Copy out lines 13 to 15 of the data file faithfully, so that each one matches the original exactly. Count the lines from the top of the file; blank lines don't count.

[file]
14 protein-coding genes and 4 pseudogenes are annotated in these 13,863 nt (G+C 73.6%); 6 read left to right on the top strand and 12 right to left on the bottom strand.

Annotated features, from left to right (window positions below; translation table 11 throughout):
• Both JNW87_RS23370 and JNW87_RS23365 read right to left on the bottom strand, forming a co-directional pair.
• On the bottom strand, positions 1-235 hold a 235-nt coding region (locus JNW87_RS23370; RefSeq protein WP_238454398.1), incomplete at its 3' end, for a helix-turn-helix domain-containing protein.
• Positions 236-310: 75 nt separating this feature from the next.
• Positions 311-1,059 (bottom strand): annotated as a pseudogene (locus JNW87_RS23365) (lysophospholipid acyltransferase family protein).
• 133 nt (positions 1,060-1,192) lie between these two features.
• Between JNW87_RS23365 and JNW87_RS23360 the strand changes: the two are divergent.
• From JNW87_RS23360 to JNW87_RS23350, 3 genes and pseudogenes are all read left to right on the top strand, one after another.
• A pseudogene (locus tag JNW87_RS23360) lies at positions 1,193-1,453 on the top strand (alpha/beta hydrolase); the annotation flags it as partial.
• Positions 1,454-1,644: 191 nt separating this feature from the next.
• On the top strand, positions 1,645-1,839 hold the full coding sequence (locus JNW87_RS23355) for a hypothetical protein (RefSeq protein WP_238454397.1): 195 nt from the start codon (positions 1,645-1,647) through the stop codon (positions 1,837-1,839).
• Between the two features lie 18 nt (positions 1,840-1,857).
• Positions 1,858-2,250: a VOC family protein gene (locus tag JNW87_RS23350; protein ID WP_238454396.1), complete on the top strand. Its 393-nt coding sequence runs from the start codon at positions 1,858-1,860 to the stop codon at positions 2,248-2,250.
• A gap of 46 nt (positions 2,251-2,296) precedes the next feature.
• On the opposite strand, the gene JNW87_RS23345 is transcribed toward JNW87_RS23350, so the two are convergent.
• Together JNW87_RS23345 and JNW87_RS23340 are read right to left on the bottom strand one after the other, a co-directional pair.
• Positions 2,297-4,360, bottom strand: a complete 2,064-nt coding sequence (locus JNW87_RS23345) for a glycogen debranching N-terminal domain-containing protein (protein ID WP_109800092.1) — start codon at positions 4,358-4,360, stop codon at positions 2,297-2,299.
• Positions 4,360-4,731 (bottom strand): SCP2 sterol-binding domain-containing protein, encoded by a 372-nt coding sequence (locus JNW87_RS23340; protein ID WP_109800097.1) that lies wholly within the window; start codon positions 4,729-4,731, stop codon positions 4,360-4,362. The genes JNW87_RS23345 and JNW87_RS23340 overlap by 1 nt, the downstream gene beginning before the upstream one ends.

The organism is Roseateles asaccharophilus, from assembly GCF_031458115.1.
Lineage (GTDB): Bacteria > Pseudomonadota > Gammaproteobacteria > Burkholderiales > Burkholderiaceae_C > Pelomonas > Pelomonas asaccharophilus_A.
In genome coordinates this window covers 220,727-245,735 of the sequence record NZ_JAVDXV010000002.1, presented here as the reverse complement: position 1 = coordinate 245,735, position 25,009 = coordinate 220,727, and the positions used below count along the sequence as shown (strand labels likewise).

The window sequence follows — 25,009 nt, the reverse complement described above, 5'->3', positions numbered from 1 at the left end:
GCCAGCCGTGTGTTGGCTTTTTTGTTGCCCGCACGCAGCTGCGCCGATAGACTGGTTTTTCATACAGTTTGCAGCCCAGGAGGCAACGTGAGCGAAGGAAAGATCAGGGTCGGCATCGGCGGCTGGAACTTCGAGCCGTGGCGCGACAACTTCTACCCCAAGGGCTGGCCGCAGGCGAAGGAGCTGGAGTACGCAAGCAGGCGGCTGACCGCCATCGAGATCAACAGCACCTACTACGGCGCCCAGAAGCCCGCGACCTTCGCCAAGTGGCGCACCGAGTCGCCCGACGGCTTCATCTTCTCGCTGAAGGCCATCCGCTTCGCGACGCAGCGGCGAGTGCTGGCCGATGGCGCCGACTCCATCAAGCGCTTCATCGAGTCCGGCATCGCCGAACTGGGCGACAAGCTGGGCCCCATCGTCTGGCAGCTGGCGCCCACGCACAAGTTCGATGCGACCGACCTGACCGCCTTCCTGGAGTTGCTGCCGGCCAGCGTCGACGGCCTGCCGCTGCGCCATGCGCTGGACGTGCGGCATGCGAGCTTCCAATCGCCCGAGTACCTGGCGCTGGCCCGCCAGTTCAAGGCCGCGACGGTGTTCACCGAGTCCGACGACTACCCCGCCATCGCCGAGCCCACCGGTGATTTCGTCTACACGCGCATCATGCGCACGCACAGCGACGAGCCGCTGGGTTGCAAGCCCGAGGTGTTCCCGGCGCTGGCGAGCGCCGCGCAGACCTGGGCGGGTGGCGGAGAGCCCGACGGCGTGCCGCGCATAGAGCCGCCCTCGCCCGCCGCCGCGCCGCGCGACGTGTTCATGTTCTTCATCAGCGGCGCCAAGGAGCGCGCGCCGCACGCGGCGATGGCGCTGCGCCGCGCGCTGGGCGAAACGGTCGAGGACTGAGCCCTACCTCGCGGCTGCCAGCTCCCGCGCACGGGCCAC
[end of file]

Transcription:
• Between the two features lie 18 nt (positions 1,840-1,857).
• Positions 1,858-2,250: a VOC family protein gene (locus tag JNW87_RS23350; protein ID WP_238454396.1), complete on the top strand. Its 393-nt coding sequence runs from the start codon at positions 1,858-1,860 to the stop codon at positions 2,248-2,250.
• A gap of 46 nt (positions 2,251-2,296) precedes the next feature.